Written by Steve Cannon on January 1, 2022


After an initial or primary fermentation, beer is conditioned, matured, or aged in one of several ways which can take from 2 to 4 weeks, several months, or several years, depending on the brewer’s intention for the beer. The beer is usually transferred into a second container, so that it is no longer exposed to the dead yeast and other debris (also known as “trub”) that have settled to the bottom of the primary fermenter. This prevents the formation of unwanted flavours and harmful compounds such as acetaldehyde


Kräusening is a conditioning method in which fermenting wort is added to the finished beer. The active yeast will restart fermentation in the finished beer, and so introduce fresh carbon dioxide; the conditioning tank will be then sealed so that the carbon dioxide is dissolved into the beer producing a lively “condition” or level of carbonation. The kräusening method may also be used to condition bottled beer


Lagers are stored at cellar temperature or below for 1–6 months while still on the yeast The process of storing, or conditioning, or maturing, or aging a beer at a low temperature for a long period is called “lagering”, and while it is associated with lagers, the process may also be done with ales, with the same result – that of cleaning up various chemicals, acids, and compounds
Secondary fermentation
During secondary fermentation, most of the remaining yeast will settle to the bottom of the second fermenter, yielding a less hazy product.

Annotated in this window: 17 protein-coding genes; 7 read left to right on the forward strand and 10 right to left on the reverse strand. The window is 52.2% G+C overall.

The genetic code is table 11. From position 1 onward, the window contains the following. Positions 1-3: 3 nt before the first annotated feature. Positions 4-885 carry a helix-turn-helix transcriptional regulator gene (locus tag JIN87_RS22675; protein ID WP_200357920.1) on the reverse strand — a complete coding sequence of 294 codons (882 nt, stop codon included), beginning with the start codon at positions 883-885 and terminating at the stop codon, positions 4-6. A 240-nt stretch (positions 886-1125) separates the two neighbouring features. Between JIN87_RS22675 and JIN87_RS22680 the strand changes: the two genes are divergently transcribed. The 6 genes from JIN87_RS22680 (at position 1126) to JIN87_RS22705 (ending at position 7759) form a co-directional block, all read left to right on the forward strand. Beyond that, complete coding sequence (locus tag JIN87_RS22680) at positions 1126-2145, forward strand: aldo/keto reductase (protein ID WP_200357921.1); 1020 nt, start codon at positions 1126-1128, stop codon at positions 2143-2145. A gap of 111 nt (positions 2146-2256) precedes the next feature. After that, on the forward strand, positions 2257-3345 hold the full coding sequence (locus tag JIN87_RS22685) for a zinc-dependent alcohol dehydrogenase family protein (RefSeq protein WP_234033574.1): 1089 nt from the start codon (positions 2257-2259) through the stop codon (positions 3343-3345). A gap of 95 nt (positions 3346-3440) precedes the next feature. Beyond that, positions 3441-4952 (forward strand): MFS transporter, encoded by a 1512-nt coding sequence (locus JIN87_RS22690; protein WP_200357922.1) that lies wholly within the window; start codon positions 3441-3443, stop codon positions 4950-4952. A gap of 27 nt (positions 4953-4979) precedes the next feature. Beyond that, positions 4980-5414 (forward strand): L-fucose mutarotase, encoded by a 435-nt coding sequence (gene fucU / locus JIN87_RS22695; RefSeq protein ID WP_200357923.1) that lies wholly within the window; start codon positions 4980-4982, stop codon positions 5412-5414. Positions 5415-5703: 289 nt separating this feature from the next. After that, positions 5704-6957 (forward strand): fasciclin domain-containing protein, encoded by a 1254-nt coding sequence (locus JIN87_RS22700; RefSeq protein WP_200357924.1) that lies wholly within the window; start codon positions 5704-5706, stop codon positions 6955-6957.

Bottle Fermentation

Some beers undergo an additional fermentation in the bottle giving natural carbonation This may be a second and/or third fermentation. They are bottled with a viable yeast population in suspension. If there is no residual fermentable sugar left, sugar, or wort or both may be added in a process known as priming. The resulting fermentation generates CO2 that is trapped in the bottle, remaining in solution, and providing natural carbonation. Bottle-conditioned beers may be either filled unfiltered direct from the fermentation or conditioning tank, or filtered and then reseeded with yeast

Cask conditioning

Cask ale (or cask-conditioned beer) is unfiltered, unpasteurised beer that is conditioned by a secondary fermentation in a metal, plastic, or wooden cask. It is dispensed from the cask by being either poured from a tap by gravity, or pumped up from a cellar via a beer engine (hand pump) Sometimes a cask breather is used to keep the beer fresh by allowing carbon dioxide to replace oxygen as the beer is drawn off the cask Until 2018, the Campaign for Real Ale (CAMRA) defined real ale as beer “served without the use of extraneous carbon dioxide”, which would disallow the use of a cask breather a policy which was reversed in April 2018 to allow beer served with the use of cask breathers to meet its definition of real a


Barrel-ageing (US: Barrel aging) is the process of ageing beer in wooden barrels to achieve a variety of effects in the final product. Sour beers such as lambics are fully fermented in wood, while other beers are aged in barrels which were previously used for maturing wines or spirits. In 2016 “Craft Beer and Brewing” wrote: “Barrel-aged beers are so trendy that nearly every taphouse and beer store have a section of them